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Indian Reservation Shootings: Gunman Hector Celaya dead after killing 4 people, police say

This undated photo provided by the Tulare County Sheriff's Department shows Hector Celaya, 31. Authorities say that Celaya is a suspect in shootings in which three people died and four others, including two young girls, were wounded Saturday, Dec. 8, 2012, on the Tule River Indian Reservation in the Sierra foothills of California's Central Valley. (AP Photo/Tulare County Sheriff's Department) uncredited

Hector Celaya
AP Photo/Tulare County Sheriff's Department

(CBS/AP) PORTERVILLE, Calif. - Authorities said a man went on a shooting rampage at a California Indian reservation Saturday evening that left a daughter, his mother and her two brothers dead before dying in a shootout with police.

Hector Celaya, 31, was cornered on a country road 30 miles away from the Tule River Indian Reservation, about six hours after the shootings that also left two of his other children wounded.

In the car with him were his two daughters: 8-year-old Alyssa, who had life-threatening injuries, and 5-year-old Linea, who was seriously hurt. Sheriff's spokeswoman Chris Douglass said it was unclear when Celaya shot his daughters.

Douglass said Celaya died at a hospital, hours after he opened fire on deputies. By Sunday night, authorities confirmed that Alyssa had also died. Police said Celaya had a tattoo of her name on his right leg.

Authorities have not disclosed what motivated Celaya to kill his relatives, who lived in a travel trailer on a family compound on the reservation. But tribal members said the former custodian at the reservation's casino had a troubled past.

"He had a real hard life," said Rhoda Hunter, the tribal council secretary. "But all of us do, we all have a hard time. But we try not to let it get the best of us."

Hunter said she was a friend Celaya's mother. The Tulare County sheriff's department identified Celaya's mother as 60-year-old Irene Celaya.

"We've had a lot of deaths here, but nothing like this. Not murder. No, not murder," Hunter said.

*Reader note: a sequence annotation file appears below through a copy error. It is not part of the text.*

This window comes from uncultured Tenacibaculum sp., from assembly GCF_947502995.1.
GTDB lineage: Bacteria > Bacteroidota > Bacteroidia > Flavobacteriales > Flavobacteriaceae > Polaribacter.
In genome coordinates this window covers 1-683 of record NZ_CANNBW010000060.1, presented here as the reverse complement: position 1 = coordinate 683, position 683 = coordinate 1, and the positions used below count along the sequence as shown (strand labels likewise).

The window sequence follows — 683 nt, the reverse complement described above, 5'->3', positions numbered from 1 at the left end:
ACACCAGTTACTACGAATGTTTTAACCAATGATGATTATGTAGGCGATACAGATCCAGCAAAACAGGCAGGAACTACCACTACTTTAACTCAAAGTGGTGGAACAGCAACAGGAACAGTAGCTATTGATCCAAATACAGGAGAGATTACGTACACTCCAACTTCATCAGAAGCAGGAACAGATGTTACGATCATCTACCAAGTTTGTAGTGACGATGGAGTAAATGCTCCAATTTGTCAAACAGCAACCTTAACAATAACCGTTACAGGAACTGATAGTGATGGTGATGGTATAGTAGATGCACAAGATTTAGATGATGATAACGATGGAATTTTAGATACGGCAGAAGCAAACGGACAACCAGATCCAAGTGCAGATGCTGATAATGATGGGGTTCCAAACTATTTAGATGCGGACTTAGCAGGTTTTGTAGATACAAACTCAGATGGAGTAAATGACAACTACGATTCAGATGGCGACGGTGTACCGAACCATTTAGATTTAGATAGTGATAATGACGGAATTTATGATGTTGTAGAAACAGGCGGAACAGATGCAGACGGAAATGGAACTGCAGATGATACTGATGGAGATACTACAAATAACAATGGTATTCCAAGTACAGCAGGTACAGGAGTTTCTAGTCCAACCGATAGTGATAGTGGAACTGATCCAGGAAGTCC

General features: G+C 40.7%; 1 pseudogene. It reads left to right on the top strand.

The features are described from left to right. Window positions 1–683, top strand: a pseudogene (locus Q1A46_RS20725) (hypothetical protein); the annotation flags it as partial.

The remote reservation of 800 people relies on the Eagle Mountain Casino for revenues. Each tribal member receives $500 a month, but Hunter said most of the profit is invested into educational programs for the children.

The Tule River Indian Reservation fire department received a 911 call at about 7:45 p.m. Saturday, said Shelby Charley Jr., an engineer and supervisor. He said his crew, which most often attends to people who fall ill at the casino, was shocked by the carnage.

"This is a once in a lifetime kind of deal," Charley said. "It's one of those calls you could go your whole career and not walk into. This is one of those calls that will stick with you for the rest of your life."

Charley said his crew immediately discovered a woman and man dead of gunshot wounds, then quickly discovered a young boy with critical wounds. Thick fog grounded helicopters in Fresno and Bakersfield, so rescue workers had to drive the gravely injured boy 40 minutes to the nearest hospital in Visalia.

Sheriff's deputies found a third body minutes later in an outbuilding that was set up as a makeshift bedroom. Authorities said the bodies of Irene Celaya and her 61-year-old brother Francisco Moreno were found in the trailer. The body of their 53-year-old brother, Bernard Franco, was in the shed.

The wounded boy was identified as Celaya's 6-year-old son, Andrew.

Deputies found Celaya by tracking his cellphone. A chase ensued, though Celaya never exceeded the speed limit and sometimes slowed to 15 mph, police said.

He eventually pulled over in a rural area deep in the heart of citrus country outside the tiny community of Lindsay, about 30 miles from the reservation. Celaya opened fire, prompting deputies to return fire, Douglass said.

She did not say how many shots were fired, but said Celaya fired his gun "multiple times." Douglass said Celaya was shot during the exchange of gunfire.

Police said Celaya was "known to law enforcement" and "known to use drugs," though Douglass could not provide details.

On the steps of Mater Dolorosa Catholic Church, Hunter said she has never known such tragedy. The church bell that rings out to announce the deaths of tribal members echoed through the reservation Sunday as news of each death made its way to tribal authorities.

"This is so horrible. We will be doing a lot of praying," Hunter said.

  • Crimesider Staff

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